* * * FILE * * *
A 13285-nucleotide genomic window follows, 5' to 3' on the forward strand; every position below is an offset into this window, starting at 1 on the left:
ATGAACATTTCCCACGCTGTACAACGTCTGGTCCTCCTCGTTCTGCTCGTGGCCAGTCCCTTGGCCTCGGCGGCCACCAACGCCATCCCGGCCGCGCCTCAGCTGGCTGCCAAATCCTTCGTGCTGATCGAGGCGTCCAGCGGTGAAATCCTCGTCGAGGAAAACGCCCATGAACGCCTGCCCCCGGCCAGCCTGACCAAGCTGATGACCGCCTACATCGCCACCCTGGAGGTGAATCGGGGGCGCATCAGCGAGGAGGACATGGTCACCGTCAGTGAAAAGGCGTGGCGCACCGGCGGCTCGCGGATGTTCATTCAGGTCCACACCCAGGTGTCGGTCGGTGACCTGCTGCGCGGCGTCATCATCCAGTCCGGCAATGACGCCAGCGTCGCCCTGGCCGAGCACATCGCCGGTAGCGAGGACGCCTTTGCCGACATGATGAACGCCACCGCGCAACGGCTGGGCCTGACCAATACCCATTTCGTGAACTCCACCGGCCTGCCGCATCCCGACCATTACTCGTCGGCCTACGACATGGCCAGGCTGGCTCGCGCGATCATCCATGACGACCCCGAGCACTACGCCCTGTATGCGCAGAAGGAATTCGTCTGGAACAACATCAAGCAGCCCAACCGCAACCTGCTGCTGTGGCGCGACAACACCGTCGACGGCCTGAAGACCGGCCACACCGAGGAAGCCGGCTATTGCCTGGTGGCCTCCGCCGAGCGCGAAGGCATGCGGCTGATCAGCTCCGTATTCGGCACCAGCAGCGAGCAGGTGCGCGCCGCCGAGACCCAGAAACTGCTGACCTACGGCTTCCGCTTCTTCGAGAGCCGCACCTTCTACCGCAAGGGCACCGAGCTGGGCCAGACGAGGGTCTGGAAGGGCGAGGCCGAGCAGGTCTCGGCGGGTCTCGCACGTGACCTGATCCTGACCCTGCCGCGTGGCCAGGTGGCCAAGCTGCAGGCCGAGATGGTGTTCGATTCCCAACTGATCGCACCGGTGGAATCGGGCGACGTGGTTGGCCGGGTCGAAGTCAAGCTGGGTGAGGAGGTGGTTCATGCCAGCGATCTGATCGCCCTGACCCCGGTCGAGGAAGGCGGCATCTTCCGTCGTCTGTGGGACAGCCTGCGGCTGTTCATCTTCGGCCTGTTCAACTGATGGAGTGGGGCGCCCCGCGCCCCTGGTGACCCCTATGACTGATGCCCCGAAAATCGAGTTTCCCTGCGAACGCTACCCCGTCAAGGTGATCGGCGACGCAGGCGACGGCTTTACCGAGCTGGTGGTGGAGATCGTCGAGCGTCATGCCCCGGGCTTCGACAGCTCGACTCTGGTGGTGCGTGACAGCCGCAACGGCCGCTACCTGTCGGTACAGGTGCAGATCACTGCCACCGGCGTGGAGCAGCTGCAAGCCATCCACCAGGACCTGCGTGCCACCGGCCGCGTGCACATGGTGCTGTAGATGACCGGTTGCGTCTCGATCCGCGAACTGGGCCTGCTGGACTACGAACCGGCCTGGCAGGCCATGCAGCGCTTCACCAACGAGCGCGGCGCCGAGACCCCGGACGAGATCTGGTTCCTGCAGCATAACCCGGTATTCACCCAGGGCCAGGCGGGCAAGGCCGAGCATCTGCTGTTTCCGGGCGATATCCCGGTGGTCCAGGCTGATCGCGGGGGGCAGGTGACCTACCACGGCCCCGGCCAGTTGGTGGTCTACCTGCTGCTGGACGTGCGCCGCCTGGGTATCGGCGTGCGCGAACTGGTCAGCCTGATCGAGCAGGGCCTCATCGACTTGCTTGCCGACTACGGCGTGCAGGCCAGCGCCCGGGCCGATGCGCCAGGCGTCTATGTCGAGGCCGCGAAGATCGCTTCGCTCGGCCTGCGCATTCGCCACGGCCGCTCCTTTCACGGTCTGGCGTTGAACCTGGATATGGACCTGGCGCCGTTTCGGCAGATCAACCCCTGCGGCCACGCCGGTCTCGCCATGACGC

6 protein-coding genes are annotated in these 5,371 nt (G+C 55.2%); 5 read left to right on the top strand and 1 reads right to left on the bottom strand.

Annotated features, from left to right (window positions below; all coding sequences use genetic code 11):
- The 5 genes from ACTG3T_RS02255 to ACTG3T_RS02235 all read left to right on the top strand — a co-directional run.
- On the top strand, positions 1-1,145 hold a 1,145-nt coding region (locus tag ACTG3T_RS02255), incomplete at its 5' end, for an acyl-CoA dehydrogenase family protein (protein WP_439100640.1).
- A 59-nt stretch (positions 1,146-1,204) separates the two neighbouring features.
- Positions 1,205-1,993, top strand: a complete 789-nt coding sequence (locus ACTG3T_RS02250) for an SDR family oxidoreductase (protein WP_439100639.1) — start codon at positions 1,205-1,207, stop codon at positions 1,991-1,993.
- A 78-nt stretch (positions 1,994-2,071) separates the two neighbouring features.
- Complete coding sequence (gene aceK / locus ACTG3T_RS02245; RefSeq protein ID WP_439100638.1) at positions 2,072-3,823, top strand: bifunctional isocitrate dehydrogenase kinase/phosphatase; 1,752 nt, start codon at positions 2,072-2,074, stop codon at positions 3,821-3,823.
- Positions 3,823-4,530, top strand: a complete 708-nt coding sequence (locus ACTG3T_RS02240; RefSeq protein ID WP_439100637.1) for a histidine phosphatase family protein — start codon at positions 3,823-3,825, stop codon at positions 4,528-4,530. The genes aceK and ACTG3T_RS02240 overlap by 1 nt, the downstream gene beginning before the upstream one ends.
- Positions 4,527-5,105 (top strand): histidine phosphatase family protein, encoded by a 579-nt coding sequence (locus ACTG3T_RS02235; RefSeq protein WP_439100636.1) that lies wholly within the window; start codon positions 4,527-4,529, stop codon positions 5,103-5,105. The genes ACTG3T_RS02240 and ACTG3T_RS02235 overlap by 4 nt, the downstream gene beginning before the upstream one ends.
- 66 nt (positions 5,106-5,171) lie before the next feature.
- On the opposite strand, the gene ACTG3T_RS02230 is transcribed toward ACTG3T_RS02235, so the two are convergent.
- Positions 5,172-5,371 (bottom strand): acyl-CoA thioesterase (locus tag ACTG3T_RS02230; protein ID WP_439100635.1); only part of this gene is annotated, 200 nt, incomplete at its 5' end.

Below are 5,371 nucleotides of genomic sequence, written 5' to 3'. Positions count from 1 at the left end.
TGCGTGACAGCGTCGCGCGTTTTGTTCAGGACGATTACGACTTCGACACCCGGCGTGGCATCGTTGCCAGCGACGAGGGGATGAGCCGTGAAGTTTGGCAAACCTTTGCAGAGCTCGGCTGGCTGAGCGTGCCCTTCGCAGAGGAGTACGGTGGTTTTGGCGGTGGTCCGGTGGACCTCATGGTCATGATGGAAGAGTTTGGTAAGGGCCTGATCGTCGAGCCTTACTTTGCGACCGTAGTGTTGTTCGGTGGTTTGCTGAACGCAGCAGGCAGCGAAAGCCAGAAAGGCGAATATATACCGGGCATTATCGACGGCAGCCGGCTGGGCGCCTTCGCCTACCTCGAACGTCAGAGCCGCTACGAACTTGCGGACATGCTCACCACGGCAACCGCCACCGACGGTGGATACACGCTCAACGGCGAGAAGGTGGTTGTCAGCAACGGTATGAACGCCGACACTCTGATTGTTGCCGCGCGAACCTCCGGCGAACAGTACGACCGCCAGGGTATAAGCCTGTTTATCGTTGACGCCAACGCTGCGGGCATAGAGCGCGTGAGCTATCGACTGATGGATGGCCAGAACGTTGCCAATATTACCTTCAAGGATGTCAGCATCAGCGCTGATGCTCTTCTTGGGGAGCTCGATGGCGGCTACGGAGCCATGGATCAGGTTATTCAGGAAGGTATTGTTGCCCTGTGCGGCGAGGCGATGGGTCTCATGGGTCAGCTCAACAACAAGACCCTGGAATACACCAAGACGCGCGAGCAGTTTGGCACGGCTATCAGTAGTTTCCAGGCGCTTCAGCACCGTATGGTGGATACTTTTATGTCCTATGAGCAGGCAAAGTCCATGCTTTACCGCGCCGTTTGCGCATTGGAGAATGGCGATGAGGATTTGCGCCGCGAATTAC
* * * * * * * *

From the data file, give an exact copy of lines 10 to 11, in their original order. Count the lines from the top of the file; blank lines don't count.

- Complete coding sequence (gene aceK / locus ACTG3T_RS02245; RefSeq protein ID WP_439100638.1) at positions 2,072-3,823, top strand: bifunctional isocitrate dehydrogenase kinase/phosphatase; 1,752 nt, start codon at positions 2,072-2,074, stop codon at positions 3,821-3,823.
- Positions 3,823-4,530, top strand: a complete 708-nt coding sequence (locus ACTG3T_RS02240; RefSeq protein ID WP_439100637.1) for a histidine phosphatase family protein — start codon at positions 3,823-3,825, stop codon at positions 4,528-4,530. The genes aceK and ACTG3T_RS02240 overlap by 1 nt, the downstream gene beginning before the upstream one ends.